Culinary students will be able to successfully write menu
descriptions, restaurant advertisements and job descriptions.
How does the Nursing program teach students to
Through case scenarios, nursing students will identify the
correct course of treatment for diabetic patients based on
descriptions of symptoms, behaviors and patient knowledge.
Top Ten Skills for the Future
Work ethic, including self-motivation and time management.
Physical skills, e.g., maintaining one's health and good
Verbal (oral) communication, including one-on-one and in a group
Written communication, including editing and proofing one's work.
Working directly with people, relationship building, and team work.
Influencing people, including effective salesmanship and
Gathering information through various media and keeping it
Using quantitative tools, e.g., statistics, graphs, or spreadsheets.
Asking and answering the right questions, evaluating information,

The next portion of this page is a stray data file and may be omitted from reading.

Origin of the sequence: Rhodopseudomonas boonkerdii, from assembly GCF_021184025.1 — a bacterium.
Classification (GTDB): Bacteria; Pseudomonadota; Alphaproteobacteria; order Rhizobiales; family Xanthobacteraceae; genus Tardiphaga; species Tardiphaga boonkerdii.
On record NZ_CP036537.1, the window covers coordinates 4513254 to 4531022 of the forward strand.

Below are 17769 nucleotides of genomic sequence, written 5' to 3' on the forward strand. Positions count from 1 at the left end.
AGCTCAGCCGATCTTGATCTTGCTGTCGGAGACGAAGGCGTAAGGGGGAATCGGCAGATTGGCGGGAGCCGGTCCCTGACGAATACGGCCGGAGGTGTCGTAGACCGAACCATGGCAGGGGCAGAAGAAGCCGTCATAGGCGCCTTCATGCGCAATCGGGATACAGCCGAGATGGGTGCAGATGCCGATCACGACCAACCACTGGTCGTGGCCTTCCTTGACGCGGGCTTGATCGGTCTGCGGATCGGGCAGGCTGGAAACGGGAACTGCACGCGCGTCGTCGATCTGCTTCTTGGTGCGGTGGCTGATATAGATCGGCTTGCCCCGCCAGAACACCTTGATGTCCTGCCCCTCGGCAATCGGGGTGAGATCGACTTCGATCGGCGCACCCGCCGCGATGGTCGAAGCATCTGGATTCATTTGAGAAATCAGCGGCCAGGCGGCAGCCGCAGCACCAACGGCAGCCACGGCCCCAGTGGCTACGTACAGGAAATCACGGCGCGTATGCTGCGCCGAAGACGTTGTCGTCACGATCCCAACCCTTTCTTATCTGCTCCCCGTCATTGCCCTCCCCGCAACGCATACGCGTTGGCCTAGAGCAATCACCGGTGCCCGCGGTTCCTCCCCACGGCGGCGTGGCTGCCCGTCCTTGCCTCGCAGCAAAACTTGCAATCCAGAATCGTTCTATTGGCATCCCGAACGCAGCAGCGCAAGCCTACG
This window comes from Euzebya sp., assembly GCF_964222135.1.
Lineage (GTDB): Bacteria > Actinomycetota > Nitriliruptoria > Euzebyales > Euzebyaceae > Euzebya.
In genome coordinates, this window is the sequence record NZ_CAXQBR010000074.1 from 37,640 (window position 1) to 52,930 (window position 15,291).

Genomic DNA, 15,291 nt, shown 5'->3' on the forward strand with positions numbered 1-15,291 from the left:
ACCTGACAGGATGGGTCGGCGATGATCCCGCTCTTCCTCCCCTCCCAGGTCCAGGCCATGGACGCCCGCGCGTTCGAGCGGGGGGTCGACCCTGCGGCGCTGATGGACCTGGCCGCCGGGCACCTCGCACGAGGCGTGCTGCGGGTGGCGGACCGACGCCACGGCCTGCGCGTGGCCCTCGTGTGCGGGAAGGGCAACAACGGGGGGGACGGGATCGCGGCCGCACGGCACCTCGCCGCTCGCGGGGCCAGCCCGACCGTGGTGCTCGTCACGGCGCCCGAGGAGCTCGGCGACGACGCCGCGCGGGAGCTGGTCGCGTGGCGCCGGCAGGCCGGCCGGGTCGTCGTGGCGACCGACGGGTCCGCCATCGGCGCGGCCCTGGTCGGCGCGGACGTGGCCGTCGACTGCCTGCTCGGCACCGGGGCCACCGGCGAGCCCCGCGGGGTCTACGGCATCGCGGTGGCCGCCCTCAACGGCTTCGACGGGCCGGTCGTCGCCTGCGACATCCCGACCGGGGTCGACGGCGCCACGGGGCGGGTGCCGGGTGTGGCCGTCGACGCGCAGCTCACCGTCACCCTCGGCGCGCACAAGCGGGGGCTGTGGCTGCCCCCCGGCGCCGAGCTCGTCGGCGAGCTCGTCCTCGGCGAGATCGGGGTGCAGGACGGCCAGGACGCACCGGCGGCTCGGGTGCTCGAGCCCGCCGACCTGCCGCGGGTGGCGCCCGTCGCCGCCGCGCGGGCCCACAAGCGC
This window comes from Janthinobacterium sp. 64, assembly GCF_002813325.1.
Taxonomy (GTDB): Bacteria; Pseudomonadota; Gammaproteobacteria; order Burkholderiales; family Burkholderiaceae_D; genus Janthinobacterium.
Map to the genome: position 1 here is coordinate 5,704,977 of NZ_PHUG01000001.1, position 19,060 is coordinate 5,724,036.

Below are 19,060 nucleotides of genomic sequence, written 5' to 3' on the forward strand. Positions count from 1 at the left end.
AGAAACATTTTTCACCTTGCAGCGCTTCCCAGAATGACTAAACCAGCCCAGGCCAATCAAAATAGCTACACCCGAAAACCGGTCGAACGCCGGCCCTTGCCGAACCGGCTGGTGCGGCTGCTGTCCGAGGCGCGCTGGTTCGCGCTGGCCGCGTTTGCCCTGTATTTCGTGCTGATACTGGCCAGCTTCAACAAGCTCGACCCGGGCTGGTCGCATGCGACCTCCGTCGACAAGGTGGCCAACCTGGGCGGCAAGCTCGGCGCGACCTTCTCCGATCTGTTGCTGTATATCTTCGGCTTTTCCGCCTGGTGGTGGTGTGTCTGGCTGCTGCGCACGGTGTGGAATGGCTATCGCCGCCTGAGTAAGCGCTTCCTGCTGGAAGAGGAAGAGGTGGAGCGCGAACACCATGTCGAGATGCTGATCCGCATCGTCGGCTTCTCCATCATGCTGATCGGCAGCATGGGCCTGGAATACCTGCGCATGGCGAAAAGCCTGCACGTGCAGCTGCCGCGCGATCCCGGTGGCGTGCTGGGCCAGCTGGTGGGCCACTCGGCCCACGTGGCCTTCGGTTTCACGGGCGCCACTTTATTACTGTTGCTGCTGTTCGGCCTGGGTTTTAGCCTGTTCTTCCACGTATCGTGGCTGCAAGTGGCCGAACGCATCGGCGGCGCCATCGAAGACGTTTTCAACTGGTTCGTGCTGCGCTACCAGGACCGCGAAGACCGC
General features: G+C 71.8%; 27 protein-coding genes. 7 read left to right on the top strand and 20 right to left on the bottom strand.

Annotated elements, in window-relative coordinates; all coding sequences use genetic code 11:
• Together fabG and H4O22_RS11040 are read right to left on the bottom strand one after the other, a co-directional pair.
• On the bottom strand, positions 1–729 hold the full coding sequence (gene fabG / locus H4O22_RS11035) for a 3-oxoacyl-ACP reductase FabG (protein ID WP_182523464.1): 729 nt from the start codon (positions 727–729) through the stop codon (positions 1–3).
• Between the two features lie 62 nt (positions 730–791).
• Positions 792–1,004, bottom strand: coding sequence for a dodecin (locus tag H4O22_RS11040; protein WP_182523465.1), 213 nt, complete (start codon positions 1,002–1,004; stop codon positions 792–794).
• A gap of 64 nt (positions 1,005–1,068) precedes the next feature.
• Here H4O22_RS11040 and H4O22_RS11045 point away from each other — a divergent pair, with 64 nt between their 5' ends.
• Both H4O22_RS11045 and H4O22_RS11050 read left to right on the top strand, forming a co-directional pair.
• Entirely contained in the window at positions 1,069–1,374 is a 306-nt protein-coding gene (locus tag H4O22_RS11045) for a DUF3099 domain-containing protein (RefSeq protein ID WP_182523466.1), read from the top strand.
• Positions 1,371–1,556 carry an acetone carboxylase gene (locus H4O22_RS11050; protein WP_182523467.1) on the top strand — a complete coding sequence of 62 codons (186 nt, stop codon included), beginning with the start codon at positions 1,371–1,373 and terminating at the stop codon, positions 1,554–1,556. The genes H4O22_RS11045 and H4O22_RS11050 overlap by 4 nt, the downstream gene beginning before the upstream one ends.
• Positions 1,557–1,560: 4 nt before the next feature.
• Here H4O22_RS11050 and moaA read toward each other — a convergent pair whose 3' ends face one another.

and applying knowledge.
Solving problems, including identifying problems, developing
possible solutions, and launching solutions.
The Futurist Update (Vol. 5, No. 2), an e-newsletter from the World Future Society, quotes
Bill Coplin on the “ten things employers want [young people] to learn in college”
Let’s work through a few?
How does the early childhood program improve the
work ethic of childcare workers or the children in
How do IT programs improve teamwork skills?
How does Engineering improve students’ ability to
use spreadsheets and read tables/graphs?
How do you improve a student’s ability to:
Have time management skills
Ask the right questions
Solve problems in the work environment
Learning Outcomes for the 21st
Students in the 21st Century will need to be proficient in:
Reading, writing, speaking and listening
Applying concepts and reasoning
Analyzing and using numerical data
Local, community, global, environmental awareness